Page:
Back to the break in of 1991, the damage of this infiltration was not severe but only in the matter of three peoples record accounts being changed and one unfortunately. Now you can make your own judgment to whether this was severe. The company may not see it as a big deal as financial records were not lost changed or not even looked at. Or you may look at it from the point of view from the four employees, especially the users account that was deleted. Now this could be there livelihood, as well as all of their personal details, and could be compared to “someone looking at your phone, your emails or reading your diary” was the example Mr. Stubbs gave me. The hacker in this case was not found, caught or prosecuted and the infiltration lasted approximately 12 minutes, not long enough for him/her to access the details. The Macintosh machine was then “chucked” by the company after bad results and according to some staff “hard to use”. I asked Paul the question of was the system on the Macintosh efficient and his answer was “no, simple as that!”
The next machine to be used by the wharf was a Mesh Computers, not to hot in 1992 but have broaden and have come through now as one of the leading manufacturers in PC manufacturing.
“MESH Computers plc, winners of the 'Best PC Manufacturer' at the 2001 PCW Technology Awards have grown by doing what we do best: Offering award winning machines (over 200 since 1998), containing cutting edge components at the most competitive prices. With over 13 years experience, MESH is an established direct sales manufacturer with offices and showrooms throughout the UK supporting the consumer, business and educational sectors”. Quote from the website. (See appendix four)
This had two break-ins in the e-mailing system. These were not however classed as break-ins by Paul and he told me why.
“In 1997, an employee who was extremely computer literate and who was able to access many parts of the system others couldn’t thought maybe an e-mailing scam would be funny. What he did was to start up a program that when opened deletes every document in your hard drive finishing with .exe at the end. These are mostly word documents and text rather that pictures, photos, graphics and drawings. The file also, when opened sends itself to the outbox and then sends itself to every person in your buddies list. Now I was not happy when I found out that hundreds of word documents had been deleted and even more disgusted when I found that it was started by and employee, which I hired. I then analysed the damage and fired him, then the authorities were alerted and the matter was in their hands. It was amazing how easy it was to create though and to access other peoples drives. For me too easy so a new computer system had to be installed. And I no what your going to say, was the system effective, I believe so until the emailing thing occurred”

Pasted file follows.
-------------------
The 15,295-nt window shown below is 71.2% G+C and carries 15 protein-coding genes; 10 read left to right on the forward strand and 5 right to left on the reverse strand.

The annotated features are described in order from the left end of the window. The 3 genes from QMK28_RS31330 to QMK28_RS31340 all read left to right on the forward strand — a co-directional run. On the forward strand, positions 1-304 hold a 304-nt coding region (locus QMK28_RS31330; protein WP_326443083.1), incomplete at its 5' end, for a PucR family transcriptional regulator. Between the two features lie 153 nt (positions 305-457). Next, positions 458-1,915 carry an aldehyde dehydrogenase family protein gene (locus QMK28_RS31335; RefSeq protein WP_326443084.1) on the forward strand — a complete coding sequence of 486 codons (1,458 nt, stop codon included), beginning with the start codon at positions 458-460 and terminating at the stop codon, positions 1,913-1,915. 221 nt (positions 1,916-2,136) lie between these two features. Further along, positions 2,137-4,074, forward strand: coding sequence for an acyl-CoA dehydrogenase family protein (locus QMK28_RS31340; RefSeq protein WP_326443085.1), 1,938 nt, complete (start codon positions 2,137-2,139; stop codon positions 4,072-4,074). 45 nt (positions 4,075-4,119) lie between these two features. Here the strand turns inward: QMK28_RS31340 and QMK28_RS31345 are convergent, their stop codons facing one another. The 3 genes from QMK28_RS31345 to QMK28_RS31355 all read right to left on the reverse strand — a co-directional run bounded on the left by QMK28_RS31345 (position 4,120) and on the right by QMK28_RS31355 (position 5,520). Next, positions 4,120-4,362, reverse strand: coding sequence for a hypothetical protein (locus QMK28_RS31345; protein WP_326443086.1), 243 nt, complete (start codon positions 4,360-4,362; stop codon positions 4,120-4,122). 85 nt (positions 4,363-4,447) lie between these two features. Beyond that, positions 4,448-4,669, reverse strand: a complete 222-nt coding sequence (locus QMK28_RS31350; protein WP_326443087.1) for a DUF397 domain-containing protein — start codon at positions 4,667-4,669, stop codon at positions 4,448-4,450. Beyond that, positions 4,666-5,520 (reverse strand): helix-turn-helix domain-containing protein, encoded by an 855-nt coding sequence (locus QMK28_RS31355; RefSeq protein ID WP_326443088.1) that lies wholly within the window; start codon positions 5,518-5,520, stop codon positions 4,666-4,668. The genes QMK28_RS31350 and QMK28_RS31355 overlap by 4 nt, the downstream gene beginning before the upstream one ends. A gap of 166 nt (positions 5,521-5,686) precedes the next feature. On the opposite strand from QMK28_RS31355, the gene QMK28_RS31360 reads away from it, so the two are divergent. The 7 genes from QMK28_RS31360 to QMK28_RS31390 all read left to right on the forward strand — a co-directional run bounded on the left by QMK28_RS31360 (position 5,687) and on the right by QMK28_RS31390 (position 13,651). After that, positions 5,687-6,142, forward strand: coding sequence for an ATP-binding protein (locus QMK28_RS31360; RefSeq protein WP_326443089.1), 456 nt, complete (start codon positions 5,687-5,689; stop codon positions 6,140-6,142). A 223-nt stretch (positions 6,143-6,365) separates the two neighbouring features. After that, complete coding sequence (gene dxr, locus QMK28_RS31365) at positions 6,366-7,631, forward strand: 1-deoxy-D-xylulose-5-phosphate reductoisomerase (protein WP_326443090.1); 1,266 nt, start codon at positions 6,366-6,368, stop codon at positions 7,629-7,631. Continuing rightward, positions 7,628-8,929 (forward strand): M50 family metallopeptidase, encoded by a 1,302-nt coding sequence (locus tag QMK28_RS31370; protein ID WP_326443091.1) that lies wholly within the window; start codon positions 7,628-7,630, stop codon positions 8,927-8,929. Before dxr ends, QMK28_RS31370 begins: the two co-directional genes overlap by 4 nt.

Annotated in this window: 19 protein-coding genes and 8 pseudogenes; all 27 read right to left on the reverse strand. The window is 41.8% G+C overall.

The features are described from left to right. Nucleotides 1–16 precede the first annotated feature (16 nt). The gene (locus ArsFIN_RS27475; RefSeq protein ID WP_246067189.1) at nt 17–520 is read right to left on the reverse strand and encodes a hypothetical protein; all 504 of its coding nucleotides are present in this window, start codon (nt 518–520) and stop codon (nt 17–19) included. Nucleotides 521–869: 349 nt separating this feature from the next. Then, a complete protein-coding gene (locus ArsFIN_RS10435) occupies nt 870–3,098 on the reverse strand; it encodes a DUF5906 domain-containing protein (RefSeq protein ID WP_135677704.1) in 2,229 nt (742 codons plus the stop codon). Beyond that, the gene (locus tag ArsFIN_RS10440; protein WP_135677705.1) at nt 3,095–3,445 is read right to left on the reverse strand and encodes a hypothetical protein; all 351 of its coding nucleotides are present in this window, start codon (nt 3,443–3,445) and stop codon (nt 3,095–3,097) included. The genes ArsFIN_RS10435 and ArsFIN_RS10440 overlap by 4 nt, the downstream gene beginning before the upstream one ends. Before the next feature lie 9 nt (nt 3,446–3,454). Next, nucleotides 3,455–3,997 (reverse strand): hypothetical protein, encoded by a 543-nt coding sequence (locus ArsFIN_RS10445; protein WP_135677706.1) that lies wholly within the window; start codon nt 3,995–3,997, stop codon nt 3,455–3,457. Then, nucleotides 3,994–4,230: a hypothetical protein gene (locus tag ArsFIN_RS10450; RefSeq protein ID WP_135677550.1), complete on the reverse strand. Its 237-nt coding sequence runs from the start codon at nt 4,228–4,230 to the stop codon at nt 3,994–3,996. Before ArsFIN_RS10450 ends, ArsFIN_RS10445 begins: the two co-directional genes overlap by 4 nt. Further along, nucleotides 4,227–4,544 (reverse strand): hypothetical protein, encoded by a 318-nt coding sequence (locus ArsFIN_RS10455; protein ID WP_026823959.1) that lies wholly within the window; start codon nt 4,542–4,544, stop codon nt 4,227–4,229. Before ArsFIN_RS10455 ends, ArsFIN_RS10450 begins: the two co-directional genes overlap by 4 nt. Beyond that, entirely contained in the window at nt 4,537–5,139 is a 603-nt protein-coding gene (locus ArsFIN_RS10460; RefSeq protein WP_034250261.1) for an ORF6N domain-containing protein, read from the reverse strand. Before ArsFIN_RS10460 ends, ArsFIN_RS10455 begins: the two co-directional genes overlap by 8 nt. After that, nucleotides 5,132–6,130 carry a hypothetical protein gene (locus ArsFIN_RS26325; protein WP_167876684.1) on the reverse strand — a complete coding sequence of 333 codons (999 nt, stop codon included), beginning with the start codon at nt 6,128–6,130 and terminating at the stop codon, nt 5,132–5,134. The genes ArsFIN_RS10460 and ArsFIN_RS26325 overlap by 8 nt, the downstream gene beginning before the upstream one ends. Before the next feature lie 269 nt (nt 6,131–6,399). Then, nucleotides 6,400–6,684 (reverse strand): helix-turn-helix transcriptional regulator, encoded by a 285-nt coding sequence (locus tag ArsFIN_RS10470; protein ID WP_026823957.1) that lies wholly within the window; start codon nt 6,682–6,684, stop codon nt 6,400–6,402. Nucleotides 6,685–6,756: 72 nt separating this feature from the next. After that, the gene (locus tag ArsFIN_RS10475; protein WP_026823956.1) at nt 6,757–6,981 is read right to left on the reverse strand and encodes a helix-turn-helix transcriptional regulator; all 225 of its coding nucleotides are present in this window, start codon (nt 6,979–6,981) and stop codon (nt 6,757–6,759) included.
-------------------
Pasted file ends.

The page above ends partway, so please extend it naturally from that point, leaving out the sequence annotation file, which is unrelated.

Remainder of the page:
Paul and I then talked about the new system, which is still there at the present time. It is made by Dell computers, an extremely well known and globally trusted. It also runs on a windows system and Paul told me Windows XP Business Edition because of its excellent security system, something that is obviously important to a system like this one.
On the following pages are some pictures of the Dell computers that are used and the specifications. I also found out that certain members of the department use different machines to others but all run on the same network. This is all shown and explained below.
“These make an effective system when combined with XP, Norton anti-virus and Bulldog programs”- Mr. Paul Stubbs
Is the system efficient?
Efficiency comes down to how well the system works along with factors like usage, how easy and user friendly it is, and how fast the system e.g. virus programs, run. My interview with Paul helped me a lot in this section.
As Dell computers is an extremely well published, well known and well trusted brand, speed and efficiency in that sector is not really going to be a problem. So in this category, yes the system is efficient.
When you look into the fact is it user friendly then you either have to have a go yourself! Or ask a member of the staff as to what they think of the system. To get the best results and experience I decided to do both.
What happened was, Mr. Stubbs sent an e-mail to a neutral computer and it appeared with the message- “ you have received an e-mail form an un-known sender, would you like to virus scan the document (recommended)”. Then it showed a scan and a no button, I clicked scan and a message appeared allowing you to either scan it with Anti Virus or Bulldog, I selected Ant-virus. A bar with percentages appeared on screen and can not off been there for more than five seconds. Then a message (see below) appears.
I was extremely impressed when this message appeared and admired how user friendly it was. The amazing point though was how fast it actually ran the virus scan, I was actually a bit worried that it had not checked it properly! As I said before, another way of seeing whether it is efficient was to ask an employee, someone who uses it every day. At the back of this report (see appendix), there is the filled in questionnaire explaining whether the user found the system easy to use.
All in all, I found the system both extremely efficient and there are no known break-ins since July 2002, I think that the system also proves effective.
What are the systems good points?
Where des the system fail?
For this section I have created a table (see below) showing the points of where the system excels on the left and where it is weak on the right hand side.
Systems good points
Where the system is weak
The system has many people working on it.
This means that they can all see when their system ahs been infiltrated e.g. documents missing etc. This allows something to be done quickly.